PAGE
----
Canadiens defenceman Andrei Markov, left, is congratulated by defenceman Raphael Diaz after scoring.
Photograph by: Dario Ayala, The Gazette
MONTREAL - If there's anyone who knows the long road back from an injury it's Canadiens' defenceman Andrei Markov.
He tore the anterior cruciate ligament in his right knee twice and underwent two ACL reconstructions, missing most of the past two seasons.
Markov has been nominated for the Bill Masterton Memorial Trophy awarded annually to an NHL player who best exemplifies perseverance, sportsmanship and dedication to the game.
He was selected as the nominee from the Canadiens in a vote by the Montreal chapter of the Professional Hockey Writers' Association. The Masterton trophy winner will be chosen at the end of the regular season by a vote of PHWA members.
"I'm just happy to play the game," Markov, 34, said about the nomination after the Canadiens' practice on Monday.
"Every time I step on the ice it's a great feeling ... I have a big list of the people who helped me over the past two years and thanks to them, too."
Markov has played in all of the Canadiens' 45 games to date this season and has the highest average ice time — 24:18 — among the team's defencemen. A key fixture on the Habs' power play, Markov got off to a strong start but has struggled defensively of late — his plus/minus differential is -12 — as has the team, which is mired in a late-season slump. His 27 points — nine goals and 18 assists — is the fourth highest on the team. He is also tied for fifth in points among NHL defencemen.
"When you talk about perseverance Andrei is proof of it," said Coach Michel Therrien, who noted the veteran defenceman is an important player on the team who they've used a lot.
While every game hasn't gone as he'd like, Markov said he tries to play his best and enjoy every game. "I'm happy I'm healthy right now and I still have room to improve and I'm going to work on that in the future."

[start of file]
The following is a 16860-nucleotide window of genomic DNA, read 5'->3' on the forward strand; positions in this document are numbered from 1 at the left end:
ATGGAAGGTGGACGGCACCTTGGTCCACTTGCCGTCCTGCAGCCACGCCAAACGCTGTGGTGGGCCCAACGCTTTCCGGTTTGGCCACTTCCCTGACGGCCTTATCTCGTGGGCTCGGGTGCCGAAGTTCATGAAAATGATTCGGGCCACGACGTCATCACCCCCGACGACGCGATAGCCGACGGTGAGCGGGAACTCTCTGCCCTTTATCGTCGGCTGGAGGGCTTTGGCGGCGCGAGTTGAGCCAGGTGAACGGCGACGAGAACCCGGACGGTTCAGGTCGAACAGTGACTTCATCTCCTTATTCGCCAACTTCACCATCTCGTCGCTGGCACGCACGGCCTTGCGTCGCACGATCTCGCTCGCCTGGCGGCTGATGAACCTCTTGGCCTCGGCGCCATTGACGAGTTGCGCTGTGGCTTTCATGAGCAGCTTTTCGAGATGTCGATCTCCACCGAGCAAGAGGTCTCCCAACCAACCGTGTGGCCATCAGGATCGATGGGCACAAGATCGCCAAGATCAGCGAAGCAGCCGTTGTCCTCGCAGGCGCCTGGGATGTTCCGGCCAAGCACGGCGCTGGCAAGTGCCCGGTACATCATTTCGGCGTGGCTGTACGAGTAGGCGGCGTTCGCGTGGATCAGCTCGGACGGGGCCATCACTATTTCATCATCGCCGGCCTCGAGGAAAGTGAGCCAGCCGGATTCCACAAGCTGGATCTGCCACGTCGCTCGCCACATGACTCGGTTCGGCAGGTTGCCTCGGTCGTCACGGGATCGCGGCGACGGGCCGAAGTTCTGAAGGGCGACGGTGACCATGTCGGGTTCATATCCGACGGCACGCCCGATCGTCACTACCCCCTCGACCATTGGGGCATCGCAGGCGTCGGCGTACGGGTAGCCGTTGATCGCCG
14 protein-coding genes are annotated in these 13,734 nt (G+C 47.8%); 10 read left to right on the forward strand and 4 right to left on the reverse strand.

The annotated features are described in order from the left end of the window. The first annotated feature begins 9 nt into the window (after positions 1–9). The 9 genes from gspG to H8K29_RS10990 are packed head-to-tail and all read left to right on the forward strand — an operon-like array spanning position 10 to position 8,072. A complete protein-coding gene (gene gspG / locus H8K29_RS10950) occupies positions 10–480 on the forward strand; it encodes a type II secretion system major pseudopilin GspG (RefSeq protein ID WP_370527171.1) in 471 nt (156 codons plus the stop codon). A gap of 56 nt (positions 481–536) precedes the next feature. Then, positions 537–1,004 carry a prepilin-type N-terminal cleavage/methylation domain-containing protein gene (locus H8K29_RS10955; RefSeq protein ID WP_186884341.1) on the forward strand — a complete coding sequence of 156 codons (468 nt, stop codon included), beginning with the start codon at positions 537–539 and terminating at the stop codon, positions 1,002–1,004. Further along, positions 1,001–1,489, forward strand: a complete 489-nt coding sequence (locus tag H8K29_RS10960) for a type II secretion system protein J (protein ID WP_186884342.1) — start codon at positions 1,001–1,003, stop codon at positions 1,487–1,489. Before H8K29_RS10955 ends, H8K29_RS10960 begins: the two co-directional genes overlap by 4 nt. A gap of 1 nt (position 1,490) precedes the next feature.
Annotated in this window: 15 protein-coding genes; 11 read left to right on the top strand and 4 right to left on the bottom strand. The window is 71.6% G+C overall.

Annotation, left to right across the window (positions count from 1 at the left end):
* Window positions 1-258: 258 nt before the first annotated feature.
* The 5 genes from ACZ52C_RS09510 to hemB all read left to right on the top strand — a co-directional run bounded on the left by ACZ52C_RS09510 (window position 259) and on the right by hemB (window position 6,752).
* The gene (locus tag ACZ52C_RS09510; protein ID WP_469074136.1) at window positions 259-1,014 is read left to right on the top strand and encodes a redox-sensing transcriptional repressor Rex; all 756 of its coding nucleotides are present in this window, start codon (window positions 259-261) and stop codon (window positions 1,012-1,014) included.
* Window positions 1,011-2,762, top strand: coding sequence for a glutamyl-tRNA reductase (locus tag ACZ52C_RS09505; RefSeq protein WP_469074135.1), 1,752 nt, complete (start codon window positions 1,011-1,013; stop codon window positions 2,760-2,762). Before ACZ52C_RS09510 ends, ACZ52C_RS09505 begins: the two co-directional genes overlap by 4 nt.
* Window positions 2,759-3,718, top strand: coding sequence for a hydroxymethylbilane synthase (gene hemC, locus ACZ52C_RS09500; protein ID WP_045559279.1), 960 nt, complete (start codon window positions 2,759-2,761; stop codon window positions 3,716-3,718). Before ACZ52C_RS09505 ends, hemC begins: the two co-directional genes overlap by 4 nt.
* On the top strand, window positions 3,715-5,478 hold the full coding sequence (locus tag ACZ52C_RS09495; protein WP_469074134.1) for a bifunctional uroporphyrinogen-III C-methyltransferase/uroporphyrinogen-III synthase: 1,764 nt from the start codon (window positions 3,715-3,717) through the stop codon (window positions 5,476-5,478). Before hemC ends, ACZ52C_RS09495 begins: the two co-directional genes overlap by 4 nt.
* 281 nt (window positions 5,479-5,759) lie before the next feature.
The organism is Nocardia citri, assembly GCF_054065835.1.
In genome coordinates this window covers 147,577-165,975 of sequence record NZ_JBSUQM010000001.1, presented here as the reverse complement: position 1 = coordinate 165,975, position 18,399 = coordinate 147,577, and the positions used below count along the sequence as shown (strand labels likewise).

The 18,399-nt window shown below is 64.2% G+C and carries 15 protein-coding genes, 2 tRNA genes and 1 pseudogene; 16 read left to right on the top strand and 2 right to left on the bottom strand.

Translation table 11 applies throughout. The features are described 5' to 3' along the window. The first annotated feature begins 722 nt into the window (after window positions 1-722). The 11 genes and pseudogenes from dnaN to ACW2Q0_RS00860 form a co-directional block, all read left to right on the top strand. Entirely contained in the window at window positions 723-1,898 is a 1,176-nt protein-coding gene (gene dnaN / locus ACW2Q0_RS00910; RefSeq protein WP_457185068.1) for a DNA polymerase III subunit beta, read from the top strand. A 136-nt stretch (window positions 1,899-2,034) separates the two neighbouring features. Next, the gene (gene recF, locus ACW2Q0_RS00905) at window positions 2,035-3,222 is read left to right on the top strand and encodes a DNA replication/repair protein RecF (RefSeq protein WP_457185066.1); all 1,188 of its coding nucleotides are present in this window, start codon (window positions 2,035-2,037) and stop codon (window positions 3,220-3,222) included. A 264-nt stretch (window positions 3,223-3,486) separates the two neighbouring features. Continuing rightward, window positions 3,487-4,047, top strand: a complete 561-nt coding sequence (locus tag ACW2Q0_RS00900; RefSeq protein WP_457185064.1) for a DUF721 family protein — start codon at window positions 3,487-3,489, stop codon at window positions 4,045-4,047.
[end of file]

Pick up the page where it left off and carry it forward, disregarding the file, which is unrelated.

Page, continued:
There were bad days and good ones when he was injured but Markov said he tried to stay positive every day, look forward and concentrate on his rehab.
It's "tough to say" Markov said about whether he finds his skating like it was before he was injured. "I don't feel any issue right now on the ice. I feel comfortable when I'm skating. But at the same time you always have room to improve and that's what I'm looking for, to improve my game, to improve who I am and just looking forward."
Masterton played for the Minnesota North Stars. He died two days after being injured in a game in 1968 when his head struck the ice.
Five Canadiens have won the trophy named after him since its inception that year — more winners than from any other NHL team.
Former Canadiens captain Saku Koivu earned the honour in 2002 after his remarkable return to play near the end of the regular season after undergoing chemotherapy treatment for non-Hodgkin's lymphoma.
Max Pacioretty won the trophy last year after an impressive comeback season in which he led the Canadiens in points. In a scary, controversial incident the previous season, Pacioretty was knocked unconscious when his head hit the stanchion near the Boston Bruins' bench as he was checked by defenceman Zdeno Chara.
The other Canadiens to win the Masterton are Serge Savard, Henri Richard and the late Claude Provost.
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